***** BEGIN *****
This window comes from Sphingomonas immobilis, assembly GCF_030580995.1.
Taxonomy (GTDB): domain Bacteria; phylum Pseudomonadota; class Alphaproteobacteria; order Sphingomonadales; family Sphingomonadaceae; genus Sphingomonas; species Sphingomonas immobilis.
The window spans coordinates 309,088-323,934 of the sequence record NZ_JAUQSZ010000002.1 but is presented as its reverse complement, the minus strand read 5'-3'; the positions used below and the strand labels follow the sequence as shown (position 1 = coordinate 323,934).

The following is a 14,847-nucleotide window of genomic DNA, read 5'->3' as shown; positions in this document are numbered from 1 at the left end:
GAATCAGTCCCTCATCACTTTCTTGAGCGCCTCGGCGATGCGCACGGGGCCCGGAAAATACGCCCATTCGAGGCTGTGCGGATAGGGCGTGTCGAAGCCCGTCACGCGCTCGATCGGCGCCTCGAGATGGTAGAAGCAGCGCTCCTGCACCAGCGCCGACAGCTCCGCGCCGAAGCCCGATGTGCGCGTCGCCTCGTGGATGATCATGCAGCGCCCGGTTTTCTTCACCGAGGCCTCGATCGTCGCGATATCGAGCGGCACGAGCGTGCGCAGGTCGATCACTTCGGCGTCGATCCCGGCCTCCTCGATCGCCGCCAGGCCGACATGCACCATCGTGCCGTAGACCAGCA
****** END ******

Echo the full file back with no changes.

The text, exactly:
This window comes from Sphingomonas immobilis, assembly GCF_030580995.1.
Taxonomy (GTDB): domain Bacteria; phylum Pseudomonadota; class Alphaproteobacteria; order Sphingomonadales; family Sphingomonadaceae; genus Sphingomonas; species Sphingomonas immobilis.
The window spans coordinates 309,088-323,934 of the sequence record NZ_JAUQSZ010000002.1 but is presented as its reverse complement, the minus strand read 5'-3'; the positions used below and the strand labels follow the sequence as shown (position 1 = coordinate 323,934).

The following is a 14,847-nucleotide window of genomic DNA, read 5'->3' as shown; positions in this document are numbered from 1 at the left end:
GAATCAGTCCCTCATCACTTTCTTGAGCGCCTCGGCGATGCGCACGGGGCCCGGAAAATACGCCCATTCGAGGCTGTGCGGATAGGGCGTGTCGAAGCCCGTCACGCGCTCGATCGGCGCCTCGAGATGGTAGAAGCAGCGCTCCTGCACCAGCGCCGACAGCTCCGCGCCGAAGCCCGATGTGCGCGTCGCCTCGTGGATGATCATGCAGCGCCCGGTTTTCTTCACCGAGGCCTCGATCGTCGCGATATCGAGCGGCACGAGCGTGCGCAGGTCGATCACTTCGGCGTCGATCCCGGCCTCCTCGATCGCCGCCAGGCCGACATGCACCATCGTGCCGTAGACCAGCA